Understanding Periodontal Affects Of A Labret Or Monroe Piercing

If you are considering getting an oral piercing or already have one, you should be aware of the negative impact they can have on your gums. An oral piercing, especially a Monroe or labret piercing, can rub on your gums, causing inflammation and possible gum recession. With these piercings, it is important that you monitor the health of your gums. There are several things you can do before you get your piercing and while you are wearing your piercing to reduce your risk of gum damage. Read More 

Recovering From Your Initial Dental Implant Procedure

Most dental implants are applied in three phases. First, you'll have the posts inserted into your jaw. Then, your dentist will attach abutments, or connectors, to the posts. Finally, in a third procedure, the crowns, or false teeth, will be attached to the abutments. Because it involves inserting a screw into your bone and then suturing up your gums, the first of these three procedures is generally the most extensive and has the longest, most involved recovery. Read More 

The 411 On Hypomineralization: Understanding And Treating White Spots Or Streaks On Your Child’s Teeth

Certain conditions may affect the look of your smile, even when following proper oral hygiene habits. Known as hypomineralization, white spots or streaks that develop on the surface of your teeth stem from an overexposure to fluoride. From brushing your teeth and drinking water to consuming supplements, your body may be taking in too much fluoride. Using this guide, you will understand how fluoride can affect your child's smile and learn the best options for removing the unappealing white spots and streaks on the teeth. Read More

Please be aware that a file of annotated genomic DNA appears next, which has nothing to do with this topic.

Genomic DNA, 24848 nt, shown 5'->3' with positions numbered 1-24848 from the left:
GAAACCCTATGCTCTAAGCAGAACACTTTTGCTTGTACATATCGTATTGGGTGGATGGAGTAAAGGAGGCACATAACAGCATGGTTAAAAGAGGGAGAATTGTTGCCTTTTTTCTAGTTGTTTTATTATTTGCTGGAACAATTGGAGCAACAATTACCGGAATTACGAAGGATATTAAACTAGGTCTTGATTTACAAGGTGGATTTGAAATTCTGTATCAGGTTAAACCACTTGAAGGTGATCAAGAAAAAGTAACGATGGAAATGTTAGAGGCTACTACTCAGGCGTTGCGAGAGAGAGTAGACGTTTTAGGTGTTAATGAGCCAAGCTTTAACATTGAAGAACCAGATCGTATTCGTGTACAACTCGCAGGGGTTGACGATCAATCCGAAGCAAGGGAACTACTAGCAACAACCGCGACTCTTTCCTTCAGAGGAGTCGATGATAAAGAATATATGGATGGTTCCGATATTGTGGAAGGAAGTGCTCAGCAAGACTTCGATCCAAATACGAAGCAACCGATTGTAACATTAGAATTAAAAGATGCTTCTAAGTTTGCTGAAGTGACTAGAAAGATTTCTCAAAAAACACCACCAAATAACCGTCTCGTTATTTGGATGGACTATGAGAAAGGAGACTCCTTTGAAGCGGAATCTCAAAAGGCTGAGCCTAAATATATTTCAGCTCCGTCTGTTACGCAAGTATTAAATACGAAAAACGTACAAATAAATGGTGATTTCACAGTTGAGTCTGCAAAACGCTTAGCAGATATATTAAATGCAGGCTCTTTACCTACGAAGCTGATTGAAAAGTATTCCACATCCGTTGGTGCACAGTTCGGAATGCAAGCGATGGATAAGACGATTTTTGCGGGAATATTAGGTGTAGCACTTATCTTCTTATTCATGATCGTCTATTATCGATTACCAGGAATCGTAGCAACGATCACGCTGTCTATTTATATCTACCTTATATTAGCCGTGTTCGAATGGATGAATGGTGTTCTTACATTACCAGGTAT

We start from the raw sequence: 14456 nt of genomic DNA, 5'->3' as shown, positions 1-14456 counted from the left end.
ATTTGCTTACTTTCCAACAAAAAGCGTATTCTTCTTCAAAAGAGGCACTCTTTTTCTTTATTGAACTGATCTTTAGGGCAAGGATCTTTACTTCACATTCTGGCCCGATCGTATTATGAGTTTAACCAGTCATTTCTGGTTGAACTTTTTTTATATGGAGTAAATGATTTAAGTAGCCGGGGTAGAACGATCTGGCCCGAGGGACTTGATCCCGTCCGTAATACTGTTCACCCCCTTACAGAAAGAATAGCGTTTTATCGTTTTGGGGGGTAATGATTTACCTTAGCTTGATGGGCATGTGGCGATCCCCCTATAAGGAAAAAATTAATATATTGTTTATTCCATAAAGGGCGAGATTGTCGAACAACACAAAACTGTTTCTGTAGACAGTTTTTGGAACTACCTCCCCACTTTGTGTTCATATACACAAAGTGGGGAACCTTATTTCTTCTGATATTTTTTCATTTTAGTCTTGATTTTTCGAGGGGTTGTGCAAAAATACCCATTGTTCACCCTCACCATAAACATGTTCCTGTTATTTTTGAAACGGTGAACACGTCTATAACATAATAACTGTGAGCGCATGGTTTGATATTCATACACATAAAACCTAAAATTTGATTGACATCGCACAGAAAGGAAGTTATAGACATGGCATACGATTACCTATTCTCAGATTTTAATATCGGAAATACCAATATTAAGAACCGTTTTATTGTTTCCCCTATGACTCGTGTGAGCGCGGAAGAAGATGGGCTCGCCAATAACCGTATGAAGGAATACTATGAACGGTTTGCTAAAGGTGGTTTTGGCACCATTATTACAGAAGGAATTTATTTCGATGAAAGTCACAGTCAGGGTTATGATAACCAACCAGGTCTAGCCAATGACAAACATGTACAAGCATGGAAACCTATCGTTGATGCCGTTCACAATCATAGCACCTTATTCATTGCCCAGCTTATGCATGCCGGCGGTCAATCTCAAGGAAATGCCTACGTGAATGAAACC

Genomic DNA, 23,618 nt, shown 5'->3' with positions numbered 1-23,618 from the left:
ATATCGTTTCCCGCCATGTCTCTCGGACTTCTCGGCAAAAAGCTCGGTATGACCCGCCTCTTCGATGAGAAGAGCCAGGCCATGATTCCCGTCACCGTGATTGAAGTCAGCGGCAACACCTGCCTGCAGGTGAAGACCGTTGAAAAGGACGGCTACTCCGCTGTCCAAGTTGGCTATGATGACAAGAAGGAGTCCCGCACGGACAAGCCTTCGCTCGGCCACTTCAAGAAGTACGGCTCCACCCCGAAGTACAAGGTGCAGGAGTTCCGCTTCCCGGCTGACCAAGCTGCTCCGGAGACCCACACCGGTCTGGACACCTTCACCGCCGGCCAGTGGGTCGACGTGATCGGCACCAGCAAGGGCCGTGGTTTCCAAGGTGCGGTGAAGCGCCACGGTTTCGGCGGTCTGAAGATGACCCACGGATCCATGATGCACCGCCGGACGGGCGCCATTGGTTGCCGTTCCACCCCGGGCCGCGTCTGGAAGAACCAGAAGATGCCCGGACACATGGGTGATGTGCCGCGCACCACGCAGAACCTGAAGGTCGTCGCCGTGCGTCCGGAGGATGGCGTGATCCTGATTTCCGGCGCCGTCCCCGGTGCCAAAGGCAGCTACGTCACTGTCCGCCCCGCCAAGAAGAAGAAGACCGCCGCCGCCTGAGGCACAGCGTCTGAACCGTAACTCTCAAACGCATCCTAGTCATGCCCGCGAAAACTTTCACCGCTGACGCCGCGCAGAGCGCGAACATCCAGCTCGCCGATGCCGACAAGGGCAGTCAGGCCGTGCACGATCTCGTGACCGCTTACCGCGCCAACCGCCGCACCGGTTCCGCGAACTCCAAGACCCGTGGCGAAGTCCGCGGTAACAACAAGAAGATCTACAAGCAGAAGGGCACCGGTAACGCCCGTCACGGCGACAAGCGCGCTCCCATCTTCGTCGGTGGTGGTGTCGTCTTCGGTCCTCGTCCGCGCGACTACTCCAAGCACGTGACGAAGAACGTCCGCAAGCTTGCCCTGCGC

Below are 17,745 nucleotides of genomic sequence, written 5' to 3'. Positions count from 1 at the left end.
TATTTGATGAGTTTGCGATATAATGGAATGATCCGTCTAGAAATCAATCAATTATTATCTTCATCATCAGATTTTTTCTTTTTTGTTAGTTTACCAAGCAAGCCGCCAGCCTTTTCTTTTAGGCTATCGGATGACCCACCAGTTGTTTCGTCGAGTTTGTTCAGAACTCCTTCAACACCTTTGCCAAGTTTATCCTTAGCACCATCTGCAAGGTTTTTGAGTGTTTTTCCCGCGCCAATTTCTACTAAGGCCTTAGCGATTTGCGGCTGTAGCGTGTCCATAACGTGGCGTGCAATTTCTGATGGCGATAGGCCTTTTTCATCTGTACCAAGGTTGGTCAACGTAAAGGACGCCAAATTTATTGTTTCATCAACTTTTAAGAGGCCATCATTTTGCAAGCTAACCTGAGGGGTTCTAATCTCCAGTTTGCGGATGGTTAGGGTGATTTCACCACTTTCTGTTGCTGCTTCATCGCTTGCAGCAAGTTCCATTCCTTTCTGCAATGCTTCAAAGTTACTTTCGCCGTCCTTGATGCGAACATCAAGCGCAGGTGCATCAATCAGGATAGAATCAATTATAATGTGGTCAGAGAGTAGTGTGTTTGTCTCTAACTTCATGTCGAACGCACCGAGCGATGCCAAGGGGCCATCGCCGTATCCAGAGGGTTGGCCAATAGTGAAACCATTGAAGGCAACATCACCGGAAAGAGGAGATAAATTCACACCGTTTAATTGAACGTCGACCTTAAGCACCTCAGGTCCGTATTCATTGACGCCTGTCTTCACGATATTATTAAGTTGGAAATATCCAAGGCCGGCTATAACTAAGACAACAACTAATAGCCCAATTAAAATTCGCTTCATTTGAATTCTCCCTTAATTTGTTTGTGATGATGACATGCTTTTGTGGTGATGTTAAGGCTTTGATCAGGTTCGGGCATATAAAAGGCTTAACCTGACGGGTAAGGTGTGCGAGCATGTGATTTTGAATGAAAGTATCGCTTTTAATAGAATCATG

Jaw Clenching And Teeth Grinding: Tips To Stop It Before You Get Multiple Dental Implants

If you plan to get multiple dental implants in a couple of weeks to replace several missing back teeth, but you clench your jaws and grind your teeth during the night, you may wonder if there's anything you can do to stop the habit. Jaw clenching and teeth grinding, also called bruxism, are two of the most common problems adults may experience with their teeth and jaws. Both problems may place your dental implants at risk because of how they affect the rest of your teeth and the condition of your jawbones. Read More 

3 Ways Dental Implants Are Better Than Dental Bridges

The dental implant is a surgically inserted metal rod or screw. It is implanted inside the jawbone of a patient. Thus, not only does the implant replace the crown of a tooth, it also replaces the dental root. Once in place, the dental implant connects with the jawbone through a process called osseointegration. This fusion takes place over the course of about 2 to 4 months. However, once it is complete, it allows the implant to be just as stable as a natural tooth would be. Read More